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“Really?” echoed in my head in a sort of Amy Poehler and Seth Meyers kind of resonance several weeks ago when I heard about a Road & Track photo shoot involving Audi of America’s super rare 1984 Sport quattro and 1980s American rally driver John Buffum. R&T’s pitch was to compare and contrast the Sport quattro and the new RS 5, with a bit of a bio on Buffum for historical perspective. All was going well until the very beginning of the first photo shoot with the Sport when Buffum lost control of the car and stuffed it into a ditch, demolishing the front end. Really?!?!
Most fans are probably aware of the car. It originally belonged to ACNA founder Frank Beddor, and then was sent into Audi’s possession somewhere along the way. It is often on display at Audi events and races and occasionally is trotted out for duty with the press. We’ve used it on several occasions at the Carlisle event in the spring and had a chance to shoot it with an early German market TT RS on one of those occasions.
It’s a great car, to be sure. It’s also seen its share of pain. The story behind a mangled piece of ronal alloy kept in the trunk goes that a dealer employee at some point took it out for a spin, quite literally, was bit by some snap oversteer that is not uncommon in short wheelbase cars and hit a curb sideways… causing for some fairly serious repair.
Those super wide period Ronals aren’t very easy to replace. Nor are they easy to shod. With not so many tires made in that size anymore, the Audi of America Sport quattro has been wearing slicks that look cool, but we’ve always guessed would be dicey in the rain or on gravel. Still, they get the job done for the basic display duty and occasional parade laps. But what happens when you put an ambitious retired rally driver at the wheel, an ambitious Road & Track photo team in the woods and that short wheelbase car running slicks on a gravel road? Well, I think we’d all hope it wouldn’t be this.
My heart breaks for the Audi PR team on this one. They’ve gone above and beyond in helping make some very cool stories happen this year – and many in the pages of R&T. Assembling one of every kind of R8 at Indy, including R8 GRAND-AM and R8 LMP1 was really something very special. So too was this supposed to be.
Road & Track has published the story. You can find it online HERE or also in their print magazine in stands or on your tablet in the January 2013 issue on pp. 52-59. There’s some stunning photography in there – beauty shots of the car, shots of Buffum and even shots of the stuffed Sport quattro. The story focuses mainly on John, and even controversially focuses on the wreck from the outset. It’s presented in a way that’s kind of like “we absolve ourselves from any guilt in this happening because John was driving, but hey look at these awesome pics of a wrecked legend.”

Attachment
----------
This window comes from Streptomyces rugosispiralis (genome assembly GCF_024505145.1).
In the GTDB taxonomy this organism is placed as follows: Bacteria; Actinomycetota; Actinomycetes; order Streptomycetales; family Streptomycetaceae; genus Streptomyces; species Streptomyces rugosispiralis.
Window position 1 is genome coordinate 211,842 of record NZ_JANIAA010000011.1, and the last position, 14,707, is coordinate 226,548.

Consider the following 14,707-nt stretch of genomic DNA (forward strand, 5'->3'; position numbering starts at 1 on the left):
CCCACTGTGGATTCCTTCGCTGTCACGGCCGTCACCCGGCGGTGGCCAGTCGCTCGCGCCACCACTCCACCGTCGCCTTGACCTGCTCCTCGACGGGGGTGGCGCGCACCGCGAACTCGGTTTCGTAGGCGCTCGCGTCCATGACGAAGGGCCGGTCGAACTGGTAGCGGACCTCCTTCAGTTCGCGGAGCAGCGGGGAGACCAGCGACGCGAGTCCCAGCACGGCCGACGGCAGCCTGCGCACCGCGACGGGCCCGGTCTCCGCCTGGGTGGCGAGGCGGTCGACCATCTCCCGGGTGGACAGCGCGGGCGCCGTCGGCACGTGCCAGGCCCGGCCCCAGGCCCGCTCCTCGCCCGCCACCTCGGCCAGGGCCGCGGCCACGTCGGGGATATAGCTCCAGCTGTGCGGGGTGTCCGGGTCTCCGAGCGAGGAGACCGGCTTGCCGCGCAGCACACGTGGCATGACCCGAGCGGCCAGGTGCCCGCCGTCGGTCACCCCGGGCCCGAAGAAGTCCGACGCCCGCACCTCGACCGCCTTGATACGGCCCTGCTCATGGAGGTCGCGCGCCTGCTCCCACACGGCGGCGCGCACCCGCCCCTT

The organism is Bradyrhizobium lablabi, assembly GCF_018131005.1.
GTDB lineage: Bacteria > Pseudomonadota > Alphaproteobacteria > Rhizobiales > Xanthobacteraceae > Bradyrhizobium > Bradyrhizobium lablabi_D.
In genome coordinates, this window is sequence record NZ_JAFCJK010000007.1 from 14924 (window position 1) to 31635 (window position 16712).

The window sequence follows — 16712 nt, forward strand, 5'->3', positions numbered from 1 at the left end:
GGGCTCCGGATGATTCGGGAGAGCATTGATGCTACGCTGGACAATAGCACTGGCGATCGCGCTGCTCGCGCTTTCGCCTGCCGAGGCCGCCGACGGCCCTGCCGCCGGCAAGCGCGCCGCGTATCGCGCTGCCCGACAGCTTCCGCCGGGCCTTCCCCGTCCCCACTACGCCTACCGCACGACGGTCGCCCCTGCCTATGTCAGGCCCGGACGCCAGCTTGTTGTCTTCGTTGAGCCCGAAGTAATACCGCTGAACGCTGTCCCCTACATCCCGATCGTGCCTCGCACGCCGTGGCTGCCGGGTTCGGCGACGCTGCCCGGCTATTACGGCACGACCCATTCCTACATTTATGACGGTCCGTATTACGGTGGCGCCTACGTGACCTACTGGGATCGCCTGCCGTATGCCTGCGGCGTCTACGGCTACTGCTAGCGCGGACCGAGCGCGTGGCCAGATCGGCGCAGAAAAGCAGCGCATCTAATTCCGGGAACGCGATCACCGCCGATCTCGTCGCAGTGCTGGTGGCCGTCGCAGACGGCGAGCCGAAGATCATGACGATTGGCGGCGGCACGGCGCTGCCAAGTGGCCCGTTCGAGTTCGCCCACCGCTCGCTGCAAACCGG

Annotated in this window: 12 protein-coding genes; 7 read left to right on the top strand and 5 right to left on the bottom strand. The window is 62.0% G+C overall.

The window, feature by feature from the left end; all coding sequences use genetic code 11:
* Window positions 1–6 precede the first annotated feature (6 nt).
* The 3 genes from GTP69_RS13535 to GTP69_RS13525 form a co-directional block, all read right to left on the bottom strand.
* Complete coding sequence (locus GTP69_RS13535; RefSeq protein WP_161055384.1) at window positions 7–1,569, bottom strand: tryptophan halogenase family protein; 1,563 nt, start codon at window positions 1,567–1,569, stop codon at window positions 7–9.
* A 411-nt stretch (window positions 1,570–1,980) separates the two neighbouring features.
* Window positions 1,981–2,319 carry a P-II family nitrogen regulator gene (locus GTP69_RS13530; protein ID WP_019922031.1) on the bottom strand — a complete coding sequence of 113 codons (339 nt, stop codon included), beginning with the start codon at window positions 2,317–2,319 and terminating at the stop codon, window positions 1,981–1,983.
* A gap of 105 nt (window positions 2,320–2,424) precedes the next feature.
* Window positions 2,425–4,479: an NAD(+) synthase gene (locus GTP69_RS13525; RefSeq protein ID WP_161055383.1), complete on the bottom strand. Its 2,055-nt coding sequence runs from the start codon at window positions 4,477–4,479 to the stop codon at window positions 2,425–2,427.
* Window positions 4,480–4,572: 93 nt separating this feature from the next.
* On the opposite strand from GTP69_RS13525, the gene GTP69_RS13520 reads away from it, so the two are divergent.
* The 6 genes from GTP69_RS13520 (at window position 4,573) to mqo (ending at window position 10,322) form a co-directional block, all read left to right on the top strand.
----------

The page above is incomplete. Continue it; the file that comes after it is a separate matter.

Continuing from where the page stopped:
That theme continues in the writing, where they quote Buffum lamenting the RS 5′s lack of ability to left foot brake… perfect for man handling an old quattro around in a rally, but unsurprisingly not very desirable by a manufacturer building a luxury GT car in today’s litigious environment.
The story is kind of perfect for raising eyebrows or soliciting OMGs on internet forums, but something I guess I’m disappointed in seeing from Road & Track. I’ve personally been on events and shoots where something this special happens… not the wreck, but the coming together of cars that rarely do. When Audi was kind enough to give us just enough free reign with that same Sport quattro and then the only TT RS in the country, we felt as if we’d hit the lottery with an exclusive story no one else could match.
Our shoot was on a wooded mountain in the middle of Pennsylvania. At the summit of the mountain the paved road ended and a dirt track began. Off to the right was a small access road where there was just enough room to pull both cars off and shoot them free of interruption. As we stood there admiring the cars and nabbing photography, that dirt track road called to us. Collectively we all heard the cry, but the TT RS was on 20-inch wheels and the Sport quattro on slicks. Granted, yes, none of us were any John Buffum… but even experts make mistakes as has been seen. We settled for car-to-car shots of the pair going back down the paved road we’d come up. Granted, we have no gravel drifting shots… but at what cost?
Word out of Audi of America is that the Sport quattro is being repaired. It’ll be back out at shows before long. Still, there’s part of me that’s still just a bit depressed because I wouldn’t be surprised if stunts like this combined with the way this story was told could make Audi less willing to allow for such happenings in the future. I do hope I’m wrong.